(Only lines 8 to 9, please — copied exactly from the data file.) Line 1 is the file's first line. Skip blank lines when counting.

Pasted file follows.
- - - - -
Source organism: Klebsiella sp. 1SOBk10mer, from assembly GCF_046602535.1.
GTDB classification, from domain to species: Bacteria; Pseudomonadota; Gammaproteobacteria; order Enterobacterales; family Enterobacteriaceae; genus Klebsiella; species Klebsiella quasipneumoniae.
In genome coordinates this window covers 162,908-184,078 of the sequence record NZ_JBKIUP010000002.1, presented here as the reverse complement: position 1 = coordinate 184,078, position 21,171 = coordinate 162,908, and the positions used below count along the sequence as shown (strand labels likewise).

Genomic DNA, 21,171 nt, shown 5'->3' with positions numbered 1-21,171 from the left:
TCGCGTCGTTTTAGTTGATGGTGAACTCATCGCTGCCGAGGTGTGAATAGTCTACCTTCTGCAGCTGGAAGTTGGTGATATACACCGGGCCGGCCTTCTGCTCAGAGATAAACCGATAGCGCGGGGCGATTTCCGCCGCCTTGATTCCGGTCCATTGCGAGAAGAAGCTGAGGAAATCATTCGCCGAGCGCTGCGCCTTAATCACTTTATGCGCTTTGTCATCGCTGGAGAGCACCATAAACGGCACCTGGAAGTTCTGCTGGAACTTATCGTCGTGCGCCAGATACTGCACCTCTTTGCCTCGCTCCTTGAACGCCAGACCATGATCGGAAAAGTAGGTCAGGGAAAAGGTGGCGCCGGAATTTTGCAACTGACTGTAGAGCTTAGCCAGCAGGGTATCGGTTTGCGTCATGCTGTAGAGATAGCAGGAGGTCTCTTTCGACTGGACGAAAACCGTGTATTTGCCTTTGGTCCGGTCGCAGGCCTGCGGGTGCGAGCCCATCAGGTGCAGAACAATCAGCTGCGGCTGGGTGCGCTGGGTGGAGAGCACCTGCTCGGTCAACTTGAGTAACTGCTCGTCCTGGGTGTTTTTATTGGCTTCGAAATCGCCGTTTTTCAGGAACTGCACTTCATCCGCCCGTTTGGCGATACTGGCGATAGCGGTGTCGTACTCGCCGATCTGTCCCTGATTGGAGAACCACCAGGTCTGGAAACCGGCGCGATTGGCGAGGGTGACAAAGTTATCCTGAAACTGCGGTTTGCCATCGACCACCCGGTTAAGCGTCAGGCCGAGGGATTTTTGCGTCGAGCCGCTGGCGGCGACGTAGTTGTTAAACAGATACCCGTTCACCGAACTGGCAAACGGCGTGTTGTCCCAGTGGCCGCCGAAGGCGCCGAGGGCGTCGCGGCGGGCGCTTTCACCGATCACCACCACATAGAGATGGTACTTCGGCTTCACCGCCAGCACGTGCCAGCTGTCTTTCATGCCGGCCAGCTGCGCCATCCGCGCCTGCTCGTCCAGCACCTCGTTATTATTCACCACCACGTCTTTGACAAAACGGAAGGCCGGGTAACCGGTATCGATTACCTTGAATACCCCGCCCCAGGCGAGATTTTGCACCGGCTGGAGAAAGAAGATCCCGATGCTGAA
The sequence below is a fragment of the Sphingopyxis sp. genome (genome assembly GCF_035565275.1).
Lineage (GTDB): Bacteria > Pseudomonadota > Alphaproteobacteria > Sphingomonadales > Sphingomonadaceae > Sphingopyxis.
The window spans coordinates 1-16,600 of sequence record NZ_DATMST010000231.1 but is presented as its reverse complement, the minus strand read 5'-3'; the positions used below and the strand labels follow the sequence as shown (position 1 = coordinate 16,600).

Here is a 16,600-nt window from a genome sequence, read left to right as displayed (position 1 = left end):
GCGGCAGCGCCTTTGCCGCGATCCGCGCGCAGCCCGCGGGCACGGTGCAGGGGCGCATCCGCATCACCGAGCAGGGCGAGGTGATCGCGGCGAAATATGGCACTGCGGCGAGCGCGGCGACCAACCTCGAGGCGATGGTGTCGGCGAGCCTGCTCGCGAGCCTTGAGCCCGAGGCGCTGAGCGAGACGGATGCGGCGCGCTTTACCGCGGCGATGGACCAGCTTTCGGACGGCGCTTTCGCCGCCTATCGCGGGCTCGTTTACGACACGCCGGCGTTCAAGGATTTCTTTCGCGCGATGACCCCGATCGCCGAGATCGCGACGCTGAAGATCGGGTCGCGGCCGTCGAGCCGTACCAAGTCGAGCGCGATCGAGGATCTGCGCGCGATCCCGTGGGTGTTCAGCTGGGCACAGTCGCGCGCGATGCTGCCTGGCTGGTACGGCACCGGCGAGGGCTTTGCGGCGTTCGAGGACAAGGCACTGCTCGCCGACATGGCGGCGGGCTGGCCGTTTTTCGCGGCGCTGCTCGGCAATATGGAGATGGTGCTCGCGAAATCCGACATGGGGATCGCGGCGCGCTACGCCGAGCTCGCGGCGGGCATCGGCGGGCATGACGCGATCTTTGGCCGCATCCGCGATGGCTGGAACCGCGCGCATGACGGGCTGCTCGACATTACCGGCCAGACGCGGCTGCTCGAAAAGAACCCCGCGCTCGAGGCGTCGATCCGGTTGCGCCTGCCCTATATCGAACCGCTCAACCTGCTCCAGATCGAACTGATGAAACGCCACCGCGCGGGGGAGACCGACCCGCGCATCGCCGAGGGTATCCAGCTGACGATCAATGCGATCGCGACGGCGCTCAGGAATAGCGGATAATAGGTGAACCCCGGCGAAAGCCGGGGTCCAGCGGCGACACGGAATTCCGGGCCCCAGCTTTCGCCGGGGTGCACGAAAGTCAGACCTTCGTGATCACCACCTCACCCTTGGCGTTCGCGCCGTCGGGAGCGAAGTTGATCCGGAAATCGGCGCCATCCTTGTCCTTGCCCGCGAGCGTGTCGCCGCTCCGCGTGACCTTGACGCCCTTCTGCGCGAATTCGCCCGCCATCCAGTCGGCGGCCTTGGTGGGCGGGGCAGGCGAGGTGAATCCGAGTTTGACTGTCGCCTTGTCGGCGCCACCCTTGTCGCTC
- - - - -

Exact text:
The window spans coordinates 1-16,600 of sequence record NZ_DATMST010000231.1 but is presented as its reverse complement, the minus strand read 5'-3'; the positions used below and the strand labels follow the sequence as shown (position 1 = coordinate 16,600).

Here is a 16,600-nt window from a genome sequence, read left to right as displayed (position 1 = left end):